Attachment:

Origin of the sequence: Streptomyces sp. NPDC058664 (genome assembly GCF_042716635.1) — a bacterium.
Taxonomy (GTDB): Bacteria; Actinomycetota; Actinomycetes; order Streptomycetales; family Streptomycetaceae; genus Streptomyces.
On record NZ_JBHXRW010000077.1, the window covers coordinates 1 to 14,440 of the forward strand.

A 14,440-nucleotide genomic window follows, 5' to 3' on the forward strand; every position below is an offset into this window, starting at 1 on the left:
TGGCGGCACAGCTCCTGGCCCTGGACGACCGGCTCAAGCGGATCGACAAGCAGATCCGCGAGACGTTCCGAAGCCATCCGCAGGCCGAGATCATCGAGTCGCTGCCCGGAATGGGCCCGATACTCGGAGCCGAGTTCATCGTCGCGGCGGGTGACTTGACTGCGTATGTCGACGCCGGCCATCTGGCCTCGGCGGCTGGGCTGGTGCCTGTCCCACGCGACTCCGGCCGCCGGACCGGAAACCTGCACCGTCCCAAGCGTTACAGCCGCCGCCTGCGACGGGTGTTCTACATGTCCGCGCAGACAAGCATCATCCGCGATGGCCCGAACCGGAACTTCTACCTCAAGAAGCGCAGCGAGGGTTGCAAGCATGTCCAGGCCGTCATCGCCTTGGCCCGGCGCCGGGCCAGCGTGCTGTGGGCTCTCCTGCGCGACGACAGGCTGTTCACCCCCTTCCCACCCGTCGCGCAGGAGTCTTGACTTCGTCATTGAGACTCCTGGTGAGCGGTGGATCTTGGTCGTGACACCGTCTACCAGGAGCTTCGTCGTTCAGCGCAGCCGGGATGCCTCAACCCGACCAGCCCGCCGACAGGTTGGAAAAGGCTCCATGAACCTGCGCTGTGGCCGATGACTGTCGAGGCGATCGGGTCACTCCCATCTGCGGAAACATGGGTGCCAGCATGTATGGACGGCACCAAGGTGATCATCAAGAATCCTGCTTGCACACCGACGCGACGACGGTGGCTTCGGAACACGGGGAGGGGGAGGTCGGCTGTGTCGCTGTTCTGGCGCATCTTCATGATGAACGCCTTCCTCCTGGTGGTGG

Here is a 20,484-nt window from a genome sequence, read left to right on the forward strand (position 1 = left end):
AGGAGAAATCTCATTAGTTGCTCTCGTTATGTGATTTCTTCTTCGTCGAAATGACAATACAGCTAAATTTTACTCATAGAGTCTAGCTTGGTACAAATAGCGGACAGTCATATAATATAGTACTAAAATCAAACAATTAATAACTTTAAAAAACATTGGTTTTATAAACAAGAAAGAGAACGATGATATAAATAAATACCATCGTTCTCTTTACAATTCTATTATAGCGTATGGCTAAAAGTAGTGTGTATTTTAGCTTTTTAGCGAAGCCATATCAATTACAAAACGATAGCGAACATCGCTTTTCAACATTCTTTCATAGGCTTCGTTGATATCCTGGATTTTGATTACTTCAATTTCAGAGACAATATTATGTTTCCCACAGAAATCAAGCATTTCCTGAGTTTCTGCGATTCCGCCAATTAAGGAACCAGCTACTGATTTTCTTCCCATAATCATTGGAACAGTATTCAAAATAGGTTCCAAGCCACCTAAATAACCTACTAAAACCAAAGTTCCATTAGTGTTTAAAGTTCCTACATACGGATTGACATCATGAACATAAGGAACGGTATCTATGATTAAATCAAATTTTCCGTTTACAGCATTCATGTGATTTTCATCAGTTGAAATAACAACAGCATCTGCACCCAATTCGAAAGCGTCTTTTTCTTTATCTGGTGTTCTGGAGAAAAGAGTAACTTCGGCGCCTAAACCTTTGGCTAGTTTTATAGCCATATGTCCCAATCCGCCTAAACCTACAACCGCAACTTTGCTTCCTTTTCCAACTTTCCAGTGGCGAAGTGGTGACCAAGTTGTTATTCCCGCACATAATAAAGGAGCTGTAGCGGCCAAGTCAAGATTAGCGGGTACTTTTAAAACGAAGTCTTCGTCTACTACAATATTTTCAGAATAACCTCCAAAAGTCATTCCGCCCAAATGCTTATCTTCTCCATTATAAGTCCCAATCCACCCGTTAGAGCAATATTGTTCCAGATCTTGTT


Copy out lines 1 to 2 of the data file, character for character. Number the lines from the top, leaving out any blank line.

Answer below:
Origin of the sequence: Streptomyces sp. NPDC058664 (genome assembly GCF_042716635.1) — a bacterium.
Taxonomy (GTDB): Bacteria; Actinomycetota; Actinomycetes; order Streptomycetales; family Streptomycetaceae; genus Streptomyces.